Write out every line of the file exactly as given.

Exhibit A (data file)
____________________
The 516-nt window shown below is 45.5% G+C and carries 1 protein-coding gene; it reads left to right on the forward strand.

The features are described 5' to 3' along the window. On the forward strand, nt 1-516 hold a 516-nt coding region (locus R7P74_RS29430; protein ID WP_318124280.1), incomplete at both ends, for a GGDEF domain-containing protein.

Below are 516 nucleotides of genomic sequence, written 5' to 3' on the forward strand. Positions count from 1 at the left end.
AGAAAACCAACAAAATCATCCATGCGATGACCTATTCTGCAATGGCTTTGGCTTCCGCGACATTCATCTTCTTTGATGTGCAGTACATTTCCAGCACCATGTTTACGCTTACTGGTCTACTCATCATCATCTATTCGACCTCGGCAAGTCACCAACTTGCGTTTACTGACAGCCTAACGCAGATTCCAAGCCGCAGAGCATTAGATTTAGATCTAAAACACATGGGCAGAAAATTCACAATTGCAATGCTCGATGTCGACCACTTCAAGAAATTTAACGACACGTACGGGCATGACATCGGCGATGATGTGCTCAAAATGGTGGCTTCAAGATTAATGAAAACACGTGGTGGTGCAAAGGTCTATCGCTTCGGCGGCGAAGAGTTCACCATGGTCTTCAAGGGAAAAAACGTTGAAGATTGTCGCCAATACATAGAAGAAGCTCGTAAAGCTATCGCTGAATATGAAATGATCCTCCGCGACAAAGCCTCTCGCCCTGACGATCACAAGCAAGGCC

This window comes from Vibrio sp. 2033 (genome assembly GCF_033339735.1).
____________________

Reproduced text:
The 516-nt window shown below is 45.5% G+C and carries 1 protein-coding gene; it reads left to right on the forward strand.

The features are described 5' to 3' along the window. On the forward strand, nt 1-516 hold a 516-nt coding region (locus R7P74_RS29430; protein ID WP_318124280.1), incomplete at both ends, for a GGDEF domain-containing protein.

Below are 516 nucleotides of genomic sequence, written 5' to 3' on the forward strand. Positions count from 1 at the left end.
AGAAAACCAACAAAATCATCCATGCGATGACCTATTCTGCAATGGCTTTGGCTTCCGCGACATTCATCTTCTTTGATGTGCAGTACATTTCCAGCACCATGTTTACGCTTACTGGTCTACTCATCATCATCTATTCGACCTCGGCAAGTCACCAACTTGCGTTTACTGACAGCCTAACGCAGATTCCAAGCCGCAGAGCATTAGATTTAGATCTAAAACACATGGGCAGAAAATTCACAATTGCAATGCTCGATGTCGACCACTTCAAGAAATTTAACGACACGTACGGGCATGACATCGGCGATGATGTGCTCAAAATGGTGGCTTCAAGATTAATGAAAACACGTGGTGGTGCAAAGGTCTATCGCTTCGGCGGCGAAGAGTTCACCATGGTCTTCAAGGGAAAAAACGTTGAAGATTGTCGCCAATACATAGAAGAAGCTCGTAAAGCTATCGCTGAATATGAAATGATCCTCCGCGACAAAGCCTCTCGCCCTGACGATCACAAGCAAGGCC

This window comes from Vibrio sp. 2033 (genome assembly GCF_033339735.1).